Im not for war at all, but this isnt about war. This is about DEFENSE. If we can come up with a way to keep our soil from being attacked, Im all for it.

So if it's for "DEFENSE," it doesn't matter if the system actually works, or how much it costs?

Note also the scheduled deployment date: September, 2004. The only reason for this requested waiver is get something on the ground by election day -- anything, functional or not. Talk about the tail wagging the dog. Talk about manipulative, cynical politicians using the public purse to keep themselves in office.

Despite all the massive efforts on the part of party loyalists to knit him a suit of body armor, this emperor has no clothes.

Cappy
Feb 24, 2003, 12:25 PM
Sometimes I wonder how old some folks are in this forum and really understand much about how the economy works. I won't proclaim to be an expert but the comments on how the previous republican preidents hurt the economy are all false in the big picture. You can't turn the economy around overnight and they recognized that. The economy was looking pretty good and rising before Bush senior left office. Clinton really had nothing to do with that. It was during his term that the analysts were seeing the decline long before Bush junior even stepped into office.

As for the defense issue there has been effort put into local help as someone above pointed out in the small pox area. Why not other areas? Because the threat is not as great as the media would have you believe. Yes, it is an issue and some can be hurt or killed but in the grand scheme the greater emphasis is on what is the greater danger. It's a matter of priorities based on the money and resources available.

Let me ask this...if you had a choice that you're taxes would go up by 5% to allow for the increased local services you're criticizing for not having, would you do it? I'm betting most would not.

rainman::|:|
Feb 24, 2003, 12:28 PM
Originally posted by agreenster
Im not for war at all, but this isnt about war. This is about DEFENSE. If we can come up with a way to keep our soil from being attacked, Im all for it.

we've come up with a way that is

a) predicted not to work
b) not being tested

and it costs $70 billion. sound like a good defense program? i'd rather see that money go into benevolent human aid that would help the US atone for it's very poor world image and be a defense in the long run.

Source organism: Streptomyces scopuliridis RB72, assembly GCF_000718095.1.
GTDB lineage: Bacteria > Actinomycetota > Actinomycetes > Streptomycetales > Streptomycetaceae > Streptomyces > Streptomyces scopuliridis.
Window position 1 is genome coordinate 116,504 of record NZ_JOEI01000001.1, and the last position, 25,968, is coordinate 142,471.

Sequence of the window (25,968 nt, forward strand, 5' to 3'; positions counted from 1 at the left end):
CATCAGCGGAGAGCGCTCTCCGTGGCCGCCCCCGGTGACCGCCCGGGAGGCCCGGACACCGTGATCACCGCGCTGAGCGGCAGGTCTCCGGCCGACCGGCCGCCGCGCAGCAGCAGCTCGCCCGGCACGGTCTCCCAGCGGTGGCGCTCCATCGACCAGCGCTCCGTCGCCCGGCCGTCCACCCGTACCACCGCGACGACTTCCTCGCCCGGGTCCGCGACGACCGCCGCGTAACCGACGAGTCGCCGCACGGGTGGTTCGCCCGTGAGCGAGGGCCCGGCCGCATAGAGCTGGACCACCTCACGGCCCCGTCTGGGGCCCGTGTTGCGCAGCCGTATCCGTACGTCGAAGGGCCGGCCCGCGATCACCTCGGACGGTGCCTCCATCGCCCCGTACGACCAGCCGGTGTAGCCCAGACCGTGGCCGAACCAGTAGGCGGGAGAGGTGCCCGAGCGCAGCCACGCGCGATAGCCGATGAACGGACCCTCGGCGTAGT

partisan rhetoric about bush's administration notwithstanding, i don't think this is a good idea.

on a related note, anyone see the new Bill Maher show the other night? this was a topic of conversation. some ignorant woman was babbling about how you should be convicted of treason if you don't believe in the missile-defense system, because there's no reason to oppose it. i've never wanted to hit a woman so badly in my life...

i hope bush wasn't watching, or else he'll probably try it... :rolleyes: :)

pnw

idkew
Feb 24, 2003, 01:03 PM
i have an idea-

lets get rid of any technology that is currently not working correctly. we should stop space travel b/c a shuttle blew up and a few probes lost contact. we should get rid of smart bombs because every once in a while one is a little less smart and hits the wrong target.

basically, lets get rid of all scientific study since it is not immediate.


in other words, things take time to get working. do you think the first computer was put together in one day and worked the first time it was switched on? it sure sounds like a lot of you think it should have.

and for you democrats - why do you care how much it costs? if you have it your way, you wouldn't pay for it, only the filthy rich would.

idkew
Feb 24, 2003, 01:06 PM
Originally posted by paulwhannel
we've come up with a way that is

a) predicted not to work
b) not being tested


and 9/11 was predicted not to happen.

TMay
Feb 24, 2003, 01:31 PM
Originally posted by Backtothemac
.

See that is the problems with Democrats. They are too narrow sighted to see the big picture. One of my professors in Grad School gave me a C (which is like an F in Grad School) on an objective study into the threats of America in the 00's. Well, I contended that terror and N. Korea were the real threats as well as Iraq. Including, and focusing on Osama, and Al Queida, the Islamic Jhiad, and Nukes in N. Korea. I proposed a 9/11 senerio, the current Iraq standoff, and the Nuke problem in N. Korea.

He said it was not plausible, or likely that any or all of them would happen, especially N. Korea. I proposed that they would blackmail us for aid by using a nuke. I also forcasted that it would become a nuclear exchange. He said they would never abandon the Clinton treaty. Wow, was he dead on.

2 phd's, worked for the CIA under Clinton, has advised the NSA when Clinton was in office. Man, was he right. I deserved that C didn't I.

Strictly speaking, and even though the N. Koreans were interested in circumventing the deal, it wasn't until President Bush created the "axis of evil" that N. Korea actually abrogated the agreement. Bush had no interest in continuing the agreement, and by threatening use of military force against N. Korea, he created this new crisis. Even the esteemed Colin Powell had stated that this was a good agreement, and Donald Rumsfeld, on the board of ABB that got the $200m contract to build the 2 reactors in N. Korea as part of the original agreement, didn't seem to have any problem with this project going forward.

In as much as it was an external force, in this case the verbiage of this administration that instigated the abrogation of this treaty, I will have to side with your professor. I will back you that the N. Koreans are using the threat as a means of gaining much needed economic assistance, but I still find it hard to imagine that they would launch a nuclear strike against the U.S. (they are only developing the Taepon 2 at this time) when they have the ability to hold S. Korea hostage to conventional weapons. Even S. Korea finds that Bush has created a crisis.